TT118: Tax – Residence Status
The determination of an individual’s residence status in the UK is critical when establishing their liability to UK taxes. There is no legal definition of residence, but it is accepted practice that if an individual spends more than 183 days in the UK in a tax year then they will be resident here.
There is also a practice that applies when a person leaves the UK permanently under which they will be treated as resident if they visit the UK for an average of 91 days or more per tax year. This average is calculated on a rolling four-year basis.
The key issue in applying these rules has been to define what is meant by a day spent in the UK; it is on this point that there is a significant change in policy that will apply as from 6 April 2008.
Who are these changes likely to affect?
The changes will affect anyone who wishes to claim non-resident status and who makes regular visits to the UK. It could be a person who has been resident in the UK and is currently working abroad on a full-time employment contract or in full-time business. It might be someone who has effectively emigrated but still wants to spend time back in the UK, or it could be someone who is resident somewhere else but wants to spend time in this country.
Which days count?
Until now it has been HM Revenue & Customs (HMRC) practice to disregard days of arrival in, and departure from, the UK in counting days of presence. Last October it was announced that from 6 April 2008 this practice would cease and days of arrival and departure would be treated as days of presence in the UK. Since then, the Government has backed away from that position and in the Finance Bill has published proposals to count a day as being where the person is present in the UK at the end of it (midnight). A day of departure will not therefore count as a UK day. Conversely, if you arrive in the country late in the day, even an hour spent here means a whole day being counted, so you may want to delay arrival until early morning.
There is a provision that will allow a day of arrival to be ignored if it is immediately followed by a day of departure, and during the period between arrival and departure the individual does nothing of substance other than pass through the UK. This means that if you are arriving in the UK with the intention of leaving again the following day you must not plan any activities such as business meetings, social events, medical appointments or even visits to family members because HMRC has indicated that all of these will prevent the transit exemption from applying.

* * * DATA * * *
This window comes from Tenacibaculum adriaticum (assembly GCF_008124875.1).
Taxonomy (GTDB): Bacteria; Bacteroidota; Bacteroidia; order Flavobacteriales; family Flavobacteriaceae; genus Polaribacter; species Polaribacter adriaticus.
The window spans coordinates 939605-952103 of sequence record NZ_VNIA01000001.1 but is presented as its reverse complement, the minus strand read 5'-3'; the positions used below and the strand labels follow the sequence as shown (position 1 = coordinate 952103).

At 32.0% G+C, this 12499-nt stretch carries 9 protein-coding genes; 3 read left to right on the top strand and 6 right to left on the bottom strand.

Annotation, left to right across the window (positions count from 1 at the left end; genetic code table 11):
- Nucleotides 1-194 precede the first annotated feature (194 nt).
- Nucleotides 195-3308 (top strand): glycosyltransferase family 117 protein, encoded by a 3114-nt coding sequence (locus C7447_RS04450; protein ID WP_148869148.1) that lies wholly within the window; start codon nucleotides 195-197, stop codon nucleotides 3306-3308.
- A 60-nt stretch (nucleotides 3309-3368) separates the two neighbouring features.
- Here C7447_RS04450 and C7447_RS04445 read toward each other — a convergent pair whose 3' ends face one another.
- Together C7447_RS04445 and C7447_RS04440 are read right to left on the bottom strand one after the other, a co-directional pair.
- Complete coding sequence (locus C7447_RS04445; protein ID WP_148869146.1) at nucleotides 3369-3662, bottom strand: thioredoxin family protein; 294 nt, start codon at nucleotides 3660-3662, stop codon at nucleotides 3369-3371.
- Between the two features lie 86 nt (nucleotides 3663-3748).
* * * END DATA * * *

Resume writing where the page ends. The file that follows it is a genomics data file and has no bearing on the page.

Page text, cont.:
How could this affect you?
If you travel regularly in and out of the UK the new rules on which days count could cause a change in your residence status. For example, if you are working full-time abroad and come home most weekends, say from Friday night to Monday morning, until now HMRC would only have counted two days on each of those trips. Under the new rules, Friday will be counted as you would be in the UK at the end of the day and so the weekend would count as three days in the country. If you visited for, say, 45 weekends each year, your days in the UK would increase from 90 to 135, which is a problem in calculating the 91-day average and you would find yourself treated as resident here.
Barnes Roffe Topical Tips:
- If you consider yourself non-resident, or intend to become non-resident, review your plans immediately to check compliance under the new rules.
- Ensure you keep detailed records to support any challenge by HMRC.
- Remember, without records it would be very difficult to resist an argument from HMRC that you are resident.
- The more visits you plan to make, the greater the care you need to take as each visit will add one day on to the total.